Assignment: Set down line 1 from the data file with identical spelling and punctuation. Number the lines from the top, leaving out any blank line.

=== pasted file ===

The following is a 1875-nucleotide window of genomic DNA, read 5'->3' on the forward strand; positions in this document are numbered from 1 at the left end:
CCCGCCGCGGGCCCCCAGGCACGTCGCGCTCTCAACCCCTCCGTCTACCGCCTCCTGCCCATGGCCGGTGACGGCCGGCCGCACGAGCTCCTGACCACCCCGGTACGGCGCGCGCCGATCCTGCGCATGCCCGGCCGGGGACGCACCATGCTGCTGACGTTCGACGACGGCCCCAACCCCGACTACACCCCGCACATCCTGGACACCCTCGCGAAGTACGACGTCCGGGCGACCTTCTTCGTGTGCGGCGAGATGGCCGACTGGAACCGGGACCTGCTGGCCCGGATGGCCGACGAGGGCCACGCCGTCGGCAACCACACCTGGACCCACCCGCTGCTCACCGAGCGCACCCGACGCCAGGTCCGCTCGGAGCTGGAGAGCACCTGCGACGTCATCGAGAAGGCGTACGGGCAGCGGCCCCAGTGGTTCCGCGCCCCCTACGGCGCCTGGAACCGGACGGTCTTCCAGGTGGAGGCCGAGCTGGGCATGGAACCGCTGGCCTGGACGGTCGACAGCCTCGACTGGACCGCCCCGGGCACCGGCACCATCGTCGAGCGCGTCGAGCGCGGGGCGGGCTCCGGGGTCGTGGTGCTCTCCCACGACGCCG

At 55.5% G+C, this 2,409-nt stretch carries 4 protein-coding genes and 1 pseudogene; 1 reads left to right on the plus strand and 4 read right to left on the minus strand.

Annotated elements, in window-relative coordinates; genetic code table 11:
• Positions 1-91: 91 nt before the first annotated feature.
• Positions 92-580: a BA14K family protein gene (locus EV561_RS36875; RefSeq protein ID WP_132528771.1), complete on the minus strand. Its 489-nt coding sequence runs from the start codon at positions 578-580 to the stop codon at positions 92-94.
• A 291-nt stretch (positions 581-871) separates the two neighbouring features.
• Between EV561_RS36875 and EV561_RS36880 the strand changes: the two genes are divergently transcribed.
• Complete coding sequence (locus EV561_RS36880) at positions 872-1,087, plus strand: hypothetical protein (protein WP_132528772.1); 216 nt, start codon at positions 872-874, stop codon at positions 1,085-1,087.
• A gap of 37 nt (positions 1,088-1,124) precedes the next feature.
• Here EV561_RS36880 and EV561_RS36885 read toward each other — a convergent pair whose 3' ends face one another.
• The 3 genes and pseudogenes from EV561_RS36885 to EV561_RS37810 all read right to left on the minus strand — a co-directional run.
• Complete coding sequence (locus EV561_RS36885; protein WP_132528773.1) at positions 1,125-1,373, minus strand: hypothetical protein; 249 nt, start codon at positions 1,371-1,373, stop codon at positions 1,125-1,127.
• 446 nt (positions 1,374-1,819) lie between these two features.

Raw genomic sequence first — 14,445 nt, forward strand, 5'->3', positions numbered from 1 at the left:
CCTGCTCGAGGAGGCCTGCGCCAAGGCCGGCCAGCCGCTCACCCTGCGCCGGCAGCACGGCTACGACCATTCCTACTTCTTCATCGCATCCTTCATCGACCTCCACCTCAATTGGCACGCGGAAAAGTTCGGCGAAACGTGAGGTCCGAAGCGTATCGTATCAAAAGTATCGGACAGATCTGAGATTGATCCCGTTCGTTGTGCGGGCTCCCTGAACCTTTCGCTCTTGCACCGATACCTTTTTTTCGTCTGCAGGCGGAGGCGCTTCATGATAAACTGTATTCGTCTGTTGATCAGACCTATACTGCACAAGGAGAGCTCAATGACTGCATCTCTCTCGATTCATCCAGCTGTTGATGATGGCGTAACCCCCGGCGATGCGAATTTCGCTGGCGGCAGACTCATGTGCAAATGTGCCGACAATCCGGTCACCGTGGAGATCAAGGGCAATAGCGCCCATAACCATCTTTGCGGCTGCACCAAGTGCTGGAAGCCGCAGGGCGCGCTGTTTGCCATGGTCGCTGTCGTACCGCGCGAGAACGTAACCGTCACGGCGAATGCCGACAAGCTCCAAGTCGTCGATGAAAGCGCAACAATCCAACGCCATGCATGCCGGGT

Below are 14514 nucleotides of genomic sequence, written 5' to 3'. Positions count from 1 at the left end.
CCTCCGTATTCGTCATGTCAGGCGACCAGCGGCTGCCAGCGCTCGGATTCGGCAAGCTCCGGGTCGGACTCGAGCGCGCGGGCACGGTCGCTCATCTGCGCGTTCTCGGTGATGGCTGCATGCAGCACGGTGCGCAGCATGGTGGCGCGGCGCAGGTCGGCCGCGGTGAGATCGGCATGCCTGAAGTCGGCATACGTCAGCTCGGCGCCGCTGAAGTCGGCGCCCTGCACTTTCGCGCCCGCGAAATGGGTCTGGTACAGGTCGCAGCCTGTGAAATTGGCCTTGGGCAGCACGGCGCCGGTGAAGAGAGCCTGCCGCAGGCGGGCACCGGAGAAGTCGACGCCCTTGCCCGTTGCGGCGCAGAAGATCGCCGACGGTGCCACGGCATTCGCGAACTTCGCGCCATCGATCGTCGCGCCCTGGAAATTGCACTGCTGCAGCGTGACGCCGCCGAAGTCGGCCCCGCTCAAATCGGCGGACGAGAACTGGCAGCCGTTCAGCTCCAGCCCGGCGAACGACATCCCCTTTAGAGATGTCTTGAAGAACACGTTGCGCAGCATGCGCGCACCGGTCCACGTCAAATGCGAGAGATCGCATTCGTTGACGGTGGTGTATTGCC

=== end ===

The following is a 1875-nucleotide window of genomic DNA, read 5'->3' on the forward strand; positions in this document are numbered from 1 at the left end: